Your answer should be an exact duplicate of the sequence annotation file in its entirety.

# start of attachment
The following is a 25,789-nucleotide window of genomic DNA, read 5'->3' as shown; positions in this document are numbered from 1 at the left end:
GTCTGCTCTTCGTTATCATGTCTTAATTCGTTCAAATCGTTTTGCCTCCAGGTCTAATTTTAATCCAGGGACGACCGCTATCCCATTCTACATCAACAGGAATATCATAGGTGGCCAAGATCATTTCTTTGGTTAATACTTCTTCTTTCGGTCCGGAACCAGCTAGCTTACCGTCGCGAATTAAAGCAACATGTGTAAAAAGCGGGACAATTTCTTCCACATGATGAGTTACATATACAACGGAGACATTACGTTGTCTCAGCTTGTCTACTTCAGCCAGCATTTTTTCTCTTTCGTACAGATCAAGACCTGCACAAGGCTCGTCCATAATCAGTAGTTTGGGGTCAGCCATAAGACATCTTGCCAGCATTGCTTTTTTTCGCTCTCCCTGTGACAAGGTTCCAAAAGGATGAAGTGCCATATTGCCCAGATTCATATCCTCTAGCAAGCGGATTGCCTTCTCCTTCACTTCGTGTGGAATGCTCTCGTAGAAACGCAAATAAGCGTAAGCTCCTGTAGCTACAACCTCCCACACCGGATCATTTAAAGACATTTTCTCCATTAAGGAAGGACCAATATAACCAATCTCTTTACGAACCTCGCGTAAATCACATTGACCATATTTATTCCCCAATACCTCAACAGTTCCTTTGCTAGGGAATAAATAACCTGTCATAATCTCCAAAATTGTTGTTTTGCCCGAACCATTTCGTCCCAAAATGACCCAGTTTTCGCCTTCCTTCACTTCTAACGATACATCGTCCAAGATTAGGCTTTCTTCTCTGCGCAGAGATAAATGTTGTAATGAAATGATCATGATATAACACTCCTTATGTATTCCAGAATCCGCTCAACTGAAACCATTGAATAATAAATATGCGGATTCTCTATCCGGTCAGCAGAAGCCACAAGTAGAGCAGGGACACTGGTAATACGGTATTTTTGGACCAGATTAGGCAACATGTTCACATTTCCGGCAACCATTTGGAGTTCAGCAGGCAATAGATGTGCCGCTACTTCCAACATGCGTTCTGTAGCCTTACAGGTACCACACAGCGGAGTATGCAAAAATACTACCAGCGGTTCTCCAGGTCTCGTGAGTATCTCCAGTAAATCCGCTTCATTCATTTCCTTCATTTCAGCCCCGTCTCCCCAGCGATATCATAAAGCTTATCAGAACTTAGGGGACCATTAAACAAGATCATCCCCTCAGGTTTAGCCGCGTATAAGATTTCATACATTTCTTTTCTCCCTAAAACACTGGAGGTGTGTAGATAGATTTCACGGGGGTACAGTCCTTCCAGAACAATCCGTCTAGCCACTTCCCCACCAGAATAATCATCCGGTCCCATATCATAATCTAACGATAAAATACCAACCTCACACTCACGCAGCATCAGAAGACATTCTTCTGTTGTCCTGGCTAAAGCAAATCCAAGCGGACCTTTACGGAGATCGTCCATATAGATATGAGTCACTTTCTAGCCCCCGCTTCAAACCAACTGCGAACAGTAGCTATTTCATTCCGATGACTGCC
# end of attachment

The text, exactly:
The following is a 25,789-nucleotide window of genomic DNA, read 5'->3' as shown; positions in this document are numbered from 1 at the left end:
GTCTGCTCTTCGTTATCATGTCTTAATTCGTTCAAATCGTTTTGCCTCCAGGTCTAATTTTAATCCAGGGACGACCGCTATCCCATTCTACATCAACAGGAATATCATAGGTGGCCAAGATCATTTCTTTGGTTAATACTTCTTCTTTCGGTCCGGAACCAGCTAGCTTACCGTCGCGAATTAAAGCAACATGTGTAAAAAGCGGGACAATTTCTTCCACATGATGAGTTACATATACAACGGAGACATTACGTTGTCTCAGCTTGTCTACTTCAGCCAGCATTTTTTCTCTTTCGTACAGATCAAGACCTGCACAAGGCTCGTCCATAATCAGTAGTTTGGGGTCAGCCATAAGACATCTTGCCAGCATTGCTTTTTTTCGCTCTCCCTGTGACAAGGTTCCAAAAGGATGAAGTGCCATATTGCCCAGATTCATATCCTCTAGCAAGCGGATTGCCTTCTCCTTCACTTCGTGTGGAATGCTCTCGTAGAAACGCAAATAAGCGTAAGCTCCTGTAGCTACAACCTCCCACACCGGATCATTTAAAGACATTTTCTCCATTAAGGAAGGACCAATATAACCAATCTCTTTACGAACCTCGCGTAAATCACATTGACCATATTTATTCCCCAATACCTCAACAGTTCCTTTGCTAGGGAATAAATAACCTGTCATAATCTCCAAAATTGTTGTTTTGCCCGAACCATTTCGTCCCAAAATGACCCAGTTTTCGCCTTCCTTCACTTCTAACGATACATCGTCCAAGATTAGGCTTTCTTCTCTGCGCAGAGATAAATGTTGTAATGAAATGATCATGATATAACACTCCTTATGTATTCCAGAATCCGCTCAACTGAAACCATTGAATAATAAATATGCGGATTCTCTATCCGGTCAGCAGAAGCCACAAGTAGAGCAGGGACACTGGTAATACGGTATTTTTGGACCAGATTAGGCAACATGTTCACATTTCCGGCAACCATTTGGAGTTCAGCAGGCAATAGATGTGCCGCTACTTCCAACATGCGTTCTGTAGCCTTACAGGTACCACACAGCGGAGTATGCAAAAATACTACCAGCGGTTCTCCAGGTCTCGTGAGTATCTCCAGTAAATCCGCTTCATTCATTTCCTTCATTTCAGCCCCGTCTCCCCAGCGATATCATAAAGCTTATCAGAACTTAGGGGACCATTAAACAAGATCATCCCCTCAGGTTTAGCCGCGTATAAGATTTCATACATTTCTTTTCTCCCTAAAACACTGGAGGTGTGTAGATAGATTTCACGGGGGTACAGTCCTTCCAGAACAATCCGTCTAGCCACTTCCCCACCAGAATAATCATCCGGTCCCATATCATAATCTAACGATAAAATACCAACCTCACACTCACGCAGCATCAGAAGACATTCTTCTGTTGTCCTGGCTAAAGCAAATCCAAGCGGACCTTTACGGAGATCGTCCATATAGATATGAGTCACTTTCTAGCCCCCGCTTCAAACCAACTGCGAACAGTAGCTATTTCATTCCGATGACTGCC